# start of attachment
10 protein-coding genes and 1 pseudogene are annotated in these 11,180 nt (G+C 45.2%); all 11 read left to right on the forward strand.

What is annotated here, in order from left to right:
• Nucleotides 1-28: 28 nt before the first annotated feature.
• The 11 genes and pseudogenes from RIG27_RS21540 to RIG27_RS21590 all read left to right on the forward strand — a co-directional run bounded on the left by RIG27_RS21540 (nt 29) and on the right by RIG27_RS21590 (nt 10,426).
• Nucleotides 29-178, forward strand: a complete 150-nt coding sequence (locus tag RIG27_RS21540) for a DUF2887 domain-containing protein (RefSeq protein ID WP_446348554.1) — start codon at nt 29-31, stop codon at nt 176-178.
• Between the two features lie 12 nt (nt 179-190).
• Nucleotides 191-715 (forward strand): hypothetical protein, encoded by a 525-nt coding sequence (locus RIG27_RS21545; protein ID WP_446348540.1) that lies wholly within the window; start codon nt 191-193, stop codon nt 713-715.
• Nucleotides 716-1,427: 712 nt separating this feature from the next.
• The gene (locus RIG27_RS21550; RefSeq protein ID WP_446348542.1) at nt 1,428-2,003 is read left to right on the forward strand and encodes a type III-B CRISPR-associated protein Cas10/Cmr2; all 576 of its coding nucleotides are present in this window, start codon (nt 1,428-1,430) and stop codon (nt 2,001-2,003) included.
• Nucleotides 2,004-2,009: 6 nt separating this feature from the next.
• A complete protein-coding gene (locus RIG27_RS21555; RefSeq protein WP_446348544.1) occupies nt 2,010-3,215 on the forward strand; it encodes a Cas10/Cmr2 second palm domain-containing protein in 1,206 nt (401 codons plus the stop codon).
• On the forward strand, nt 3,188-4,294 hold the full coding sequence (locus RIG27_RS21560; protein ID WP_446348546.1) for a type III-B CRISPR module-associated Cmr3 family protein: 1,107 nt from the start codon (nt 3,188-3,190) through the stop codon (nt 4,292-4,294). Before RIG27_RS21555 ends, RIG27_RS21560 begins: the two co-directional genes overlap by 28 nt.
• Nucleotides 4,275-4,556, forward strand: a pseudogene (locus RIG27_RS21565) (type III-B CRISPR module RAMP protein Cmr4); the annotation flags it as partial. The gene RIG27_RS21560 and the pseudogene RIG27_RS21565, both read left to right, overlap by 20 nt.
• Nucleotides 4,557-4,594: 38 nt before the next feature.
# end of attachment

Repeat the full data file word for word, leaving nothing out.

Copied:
10 protein-coding genes and 1 pseudogene are annotated in these 11,180 nt (G+C 45.2%); all 11 read left to right on the forward strand.

What is annotated here, in order from left to right:
• Nucleotides 1-28: 28 nt before the first annotated feature.
• The 11 genes and pseudogenes from RIG27_RS21540 to RIG27_RS21590 all read left to right on the forward strand — a co-directional run bounded on the left by RIG27_RS21540 (nt 29) and on the right by RIG27_RS21590 (nt 10,426).
• Nucleotides 29-178, forward strand: a complete 150-nt coding sequence (locus tag RIG27_RS21540) for a DUF2887 domain-containing protein (RefSeq protein ID WP_446348554.1) — start codon at nt 29-31, stop codon at nt 176-178.
• Between the two features lie 12 nt (nt 179-190).
• Nucleotides 191-715 (forward strand): hypothetical protein, encoded by a 525-nt coding sequence (locus RIG27_RS21545; protein ID WP_446348540.1) that lies wholly within the window; start codon nt 191-193, stop codon nt 713-715.
• Nucleotides 716-1,427: 712 nt separating this feature from the next.
• The gene (locus RIG27_RS21550; RefSeq protein ID WP_446348542.1) at nt 1,428-2,003 is read left to right on the forward strand and encodes a type III-B CRISPR-associated protein Cas10/Cmr2; all 576 of its coding nucleotides are present in this window, start codon (nt 1,428-1,430) and stop codon (nt 2,001-2,003) included.
• Nucleotides 2,004-2,009: 6 nt separating this feature from the next.
• A complete protein-coding gene (locus RIG27_RS21555; RefSeq protein WP_446348544.1) occupies nt 2,010-3,215 on the forward strand; it encodes a Cas10/Cmr2 second palm domain-containing protein in 1,206 nt (401 codons plus the stop codon).
• On the forward strand, nt 3,188-4,294 hold the full coding sequence (locus RIG27_RS21560; protein ID WP_446348546.1) for a type III-B CRISPR module-associated Cmr3 family protein: 1,107 nt from the start codon (nt 3,188-3,190) through the stop codon (nt 4,292-4,294). Before RIG27_RS21555 ends, RIG27_RS21560 begins: the two co-directional genes overlap by 28 nt.
• Nucleotides 4,275-4,556, forward strand: a pseudogene (locus RIG27_RS21565) (type III-B CRISPR module RAMP protein Cmr4); the annotation flags it as partial. The gene RIG27_RS21560 and the pseudogene RIG27_RS21565, both read left to right, overlap by 20 nt.
• Nucleotides 4,557-4,594: 38 nt before the next feature.